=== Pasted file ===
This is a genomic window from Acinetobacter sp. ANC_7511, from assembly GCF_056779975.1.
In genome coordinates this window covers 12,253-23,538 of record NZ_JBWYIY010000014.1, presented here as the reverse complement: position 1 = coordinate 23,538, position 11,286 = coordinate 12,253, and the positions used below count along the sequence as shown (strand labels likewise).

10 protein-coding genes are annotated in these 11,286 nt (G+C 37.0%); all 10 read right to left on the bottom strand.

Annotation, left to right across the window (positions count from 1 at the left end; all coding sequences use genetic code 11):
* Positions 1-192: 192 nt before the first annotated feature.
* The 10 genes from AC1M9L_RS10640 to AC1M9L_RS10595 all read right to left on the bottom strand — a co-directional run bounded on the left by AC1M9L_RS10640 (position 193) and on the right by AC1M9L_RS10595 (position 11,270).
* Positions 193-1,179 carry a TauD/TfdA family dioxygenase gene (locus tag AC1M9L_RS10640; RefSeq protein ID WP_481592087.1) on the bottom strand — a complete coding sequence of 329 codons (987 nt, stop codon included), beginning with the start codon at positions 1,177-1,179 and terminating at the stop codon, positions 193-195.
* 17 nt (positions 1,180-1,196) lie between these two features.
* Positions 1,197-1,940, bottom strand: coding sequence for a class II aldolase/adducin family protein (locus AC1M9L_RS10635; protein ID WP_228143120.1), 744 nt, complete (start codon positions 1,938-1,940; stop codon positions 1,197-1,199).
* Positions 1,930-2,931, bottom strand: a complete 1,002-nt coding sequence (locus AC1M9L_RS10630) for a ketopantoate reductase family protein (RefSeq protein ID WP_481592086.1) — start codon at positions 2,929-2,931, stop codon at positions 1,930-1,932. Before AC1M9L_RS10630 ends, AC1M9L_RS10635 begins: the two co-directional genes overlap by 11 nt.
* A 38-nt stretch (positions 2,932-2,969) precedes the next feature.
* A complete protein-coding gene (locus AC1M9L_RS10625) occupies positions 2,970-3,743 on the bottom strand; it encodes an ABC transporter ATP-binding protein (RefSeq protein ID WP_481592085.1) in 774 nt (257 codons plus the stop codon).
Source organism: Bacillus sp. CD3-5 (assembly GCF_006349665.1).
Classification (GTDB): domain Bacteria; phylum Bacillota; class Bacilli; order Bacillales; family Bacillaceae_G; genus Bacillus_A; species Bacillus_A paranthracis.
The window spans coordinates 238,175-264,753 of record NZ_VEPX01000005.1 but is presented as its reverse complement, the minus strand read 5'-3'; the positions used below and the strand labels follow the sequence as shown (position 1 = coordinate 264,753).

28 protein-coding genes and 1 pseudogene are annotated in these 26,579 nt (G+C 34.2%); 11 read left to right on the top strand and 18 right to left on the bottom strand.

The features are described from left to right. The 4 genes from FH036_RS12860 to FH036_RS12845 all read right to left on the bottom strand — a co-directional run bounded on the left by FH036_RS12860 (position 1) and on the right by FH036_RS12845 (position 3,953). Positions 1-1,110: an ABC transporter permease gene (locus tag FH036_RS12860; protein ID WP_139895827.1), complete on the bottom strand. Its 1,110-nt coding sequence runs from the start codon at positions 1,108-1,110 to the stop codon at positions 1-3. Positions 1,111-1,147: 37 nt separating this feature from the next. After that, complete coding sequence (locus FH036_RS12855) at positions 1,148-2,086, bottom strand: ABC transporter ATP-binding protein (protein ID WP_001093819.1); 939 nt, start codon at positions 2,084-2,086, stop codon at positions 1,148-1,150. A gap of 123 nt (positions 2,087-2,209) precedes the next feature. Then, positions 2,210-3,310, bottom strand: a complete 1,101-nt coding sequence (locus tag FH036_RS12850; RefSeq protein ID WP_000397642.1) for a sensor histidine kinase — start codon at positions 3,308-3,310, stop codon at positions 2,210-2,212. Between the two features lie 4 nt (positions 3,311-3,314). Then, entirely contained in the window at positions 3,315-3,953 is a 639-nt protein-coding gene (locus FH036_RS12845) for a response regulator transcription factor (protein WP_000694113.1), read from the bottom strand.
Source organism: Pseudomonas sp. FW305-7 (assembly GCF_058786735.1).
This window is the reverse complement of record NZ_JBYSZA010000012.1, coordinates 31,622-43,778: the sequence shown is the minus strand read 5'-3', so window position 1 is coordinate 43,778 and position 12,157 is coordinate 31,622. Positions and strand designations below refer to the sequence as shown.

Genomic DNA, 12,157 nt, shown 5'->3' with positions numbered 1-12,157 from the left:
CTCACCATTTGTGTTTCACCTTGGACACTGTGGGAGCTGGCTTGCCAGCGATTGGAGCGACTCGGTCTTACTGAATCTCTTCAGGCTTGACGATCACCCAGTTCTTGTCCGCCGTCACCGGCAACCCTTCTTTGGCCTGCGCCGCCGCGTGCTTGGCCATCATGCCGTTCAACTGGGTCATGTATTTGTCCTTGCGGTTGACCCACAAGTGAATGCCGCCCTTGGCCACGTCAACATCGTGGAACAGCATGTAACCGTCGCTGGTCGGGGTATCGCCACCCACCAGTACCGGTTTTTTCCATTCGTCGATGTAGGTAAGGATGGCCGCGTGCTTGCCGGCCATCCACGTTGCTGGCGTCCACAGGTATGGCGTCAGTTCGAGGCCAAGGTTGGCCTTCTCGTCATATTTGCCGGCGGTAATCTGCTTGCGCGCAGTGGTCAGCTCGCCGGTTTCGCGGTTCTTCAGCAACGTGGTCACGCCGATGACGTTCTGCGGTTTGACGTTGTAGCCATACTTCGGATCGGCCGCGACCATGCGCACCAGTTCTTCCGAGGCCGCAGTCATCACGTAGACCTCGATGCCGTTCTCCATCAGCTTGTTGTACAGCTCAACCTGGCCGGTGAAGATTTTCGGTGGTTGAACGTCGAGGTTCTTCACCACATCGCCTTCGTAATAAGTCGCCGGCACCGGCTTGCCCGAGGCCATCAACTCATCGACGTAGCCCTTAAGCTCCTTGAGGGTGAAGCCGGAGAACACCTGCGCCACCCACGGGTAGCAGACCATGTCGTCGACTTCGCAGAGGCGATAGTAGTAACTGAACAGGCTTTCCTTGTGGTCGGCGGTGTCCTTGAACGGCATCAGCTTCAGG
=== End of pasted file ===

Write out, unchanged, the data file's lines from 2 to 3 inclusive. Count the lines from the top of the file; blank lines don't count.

In genome coordinates this window covers 12,253-23,538 of record NZ_JBWYIY010000014.1, presented here as the reverse complement: position 1 = coordinate 23,538, position 11,286 = coordinate 12,253, and the positions used below count along the sequence as shown (strand labels likewise).

10 protein-coding genes are annotated in these 11,286 nt (G+C 37.0%); all 10 read right to left on the bottom strand.